So, we’ve discussed some of the questions that you should ask yourself, but the haulage industry does come with some challenges. Some of those challenges surround getting the funding for your business idea, getting contracts under your belt and even the drivers you hire. There is a lot of press surrounding distracted trucker driving problems across America, so it should be very important to your company that you train your staff properly and maintain strict safety policies for all your drivers. The haulage industry has its challenges, but as long as you are willing to face these challenges, you can break through the barrier and join in the industry as a newbie! Here are some of the challenges to expect:

  • Cash

Getting the funding for your new business may be the easy bit, but you have to remember that large transport vehicles are pricey. We’re not talking a few thousand dollars, but into the millions and this is sometimes very difficult to afford for a newbie haulage firm. The best way to combat this particular challenge is to look into truck and other vehicles that are used already.

  • Maintenance

Haulage companies take a lot of stress when it comes to servicing and maintaining their vehicles. Heavy duty trucks, lorries and vans are all harder to maintain than average vehicles on the road, and if the roads aren’t maintained well, this could cause even more issues on the vehicles that you have. You need to have spectacular insurance for your vehicles as well as a solid maintenance plan. Look for the companies that have the best reviews from competitors, and learn to budget a higher amount for them.

  • Bad Roads

As mentioned above, bad roads can affect your vehicles. You rely on your vehicles running to be able to continue to earn money with your company. If the roads have affected your vehicles to the point you are needing consistent repairs, you need to rethink your routes where possible. You don’t need to be that firm that causes accidents on the road; you cannot be a statistic.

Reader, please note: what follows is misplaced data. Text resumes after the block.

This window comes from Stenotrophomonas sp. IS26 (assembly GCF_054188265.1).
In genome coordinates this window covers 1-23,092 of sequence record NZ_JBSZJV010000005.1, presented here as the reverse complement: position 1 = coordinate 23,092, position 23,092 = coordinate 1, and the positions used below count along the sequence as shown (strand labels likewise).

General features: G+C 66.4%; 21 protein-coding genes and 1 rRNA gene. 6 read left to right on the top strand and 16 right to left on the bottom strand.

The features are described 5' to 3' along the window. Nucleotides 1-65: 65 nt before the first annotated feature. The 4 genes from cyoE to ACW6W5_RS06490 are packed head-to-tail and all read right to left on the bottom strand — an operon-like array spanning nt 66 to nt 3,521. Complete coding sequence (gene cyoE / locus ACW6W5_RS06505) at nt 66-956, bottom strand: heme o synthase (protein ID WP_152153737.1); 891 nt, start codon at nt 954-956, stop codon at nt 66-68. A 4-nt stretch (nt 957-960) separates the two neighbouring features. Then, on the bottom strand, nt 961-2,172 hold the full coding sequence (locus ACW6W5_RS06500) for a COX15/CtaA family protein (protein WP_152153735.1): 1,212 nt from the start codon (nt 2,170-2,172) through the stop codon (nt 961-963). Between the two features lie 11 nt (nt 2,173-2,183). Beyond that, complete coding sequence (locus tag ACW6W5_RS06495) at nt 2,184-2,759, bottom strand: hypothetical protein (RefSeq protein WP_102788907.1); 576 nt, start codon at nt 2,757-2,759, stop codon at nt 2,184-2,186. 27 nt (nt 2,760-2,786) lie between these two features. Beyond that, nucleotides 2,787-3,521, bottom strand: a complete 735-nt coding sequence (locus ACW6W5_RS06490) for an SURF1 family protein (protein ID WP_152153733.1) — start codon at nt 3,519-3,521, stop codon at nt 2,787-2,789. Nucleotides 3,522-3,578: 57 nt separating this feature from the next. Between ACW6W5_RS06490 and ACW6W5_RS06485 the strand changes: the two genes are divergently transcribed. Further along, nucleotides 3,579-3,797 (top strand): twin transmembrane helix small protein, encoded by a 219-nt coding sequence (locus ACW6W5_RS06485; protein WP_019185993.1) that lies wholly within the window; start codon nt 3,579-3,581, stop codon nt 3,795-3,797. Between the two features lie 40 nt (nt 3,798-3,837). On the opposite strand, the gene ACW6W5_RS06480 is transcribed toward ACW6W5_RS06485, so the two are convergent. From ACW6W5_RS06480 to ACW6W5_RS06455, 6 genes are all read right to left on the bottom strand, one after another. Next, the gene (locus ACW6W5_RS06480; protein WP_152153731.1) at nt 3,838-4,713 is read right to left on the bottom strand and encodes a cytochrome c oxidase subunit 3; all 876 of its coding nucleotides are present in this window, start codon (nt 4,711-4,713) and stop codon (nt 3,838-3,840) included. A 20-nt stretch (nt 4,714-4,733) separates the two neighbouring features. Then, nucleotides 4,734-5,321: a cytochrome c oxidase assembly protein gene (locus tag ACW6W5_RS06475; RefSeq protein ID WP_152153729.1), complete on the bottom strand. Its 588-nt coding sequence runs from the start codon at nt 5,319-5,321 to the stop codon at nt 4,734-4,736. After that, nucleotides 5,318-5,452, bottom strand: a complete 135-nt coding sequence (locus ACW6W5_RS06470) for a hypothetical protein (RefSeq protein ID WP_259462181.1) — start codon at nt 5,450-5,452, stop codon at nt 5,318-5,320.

• Unprofessional Drivers

Unprofessional drivers are the Achilles heel of the haulage industry. You could be the best business owner, nailing contract after contract and managing the maintenance of your vehicles really well, but if your drivers are unprofessional and choosing to be unsafe on the road, your company will fold. Not only will it fold, but your reputation will be shot to pieces and you’ll never have made it off the tarmac.

You need to ensure that your drivers haven’t just had the necessary training, but they know the consequences of not practicing safe driving. These consequences should be harsh, with strict penalties and no escape – lives are at risk on the road, and they shouldn’t be compromised just because your drivers refuse to be safe.

Retaining Drivers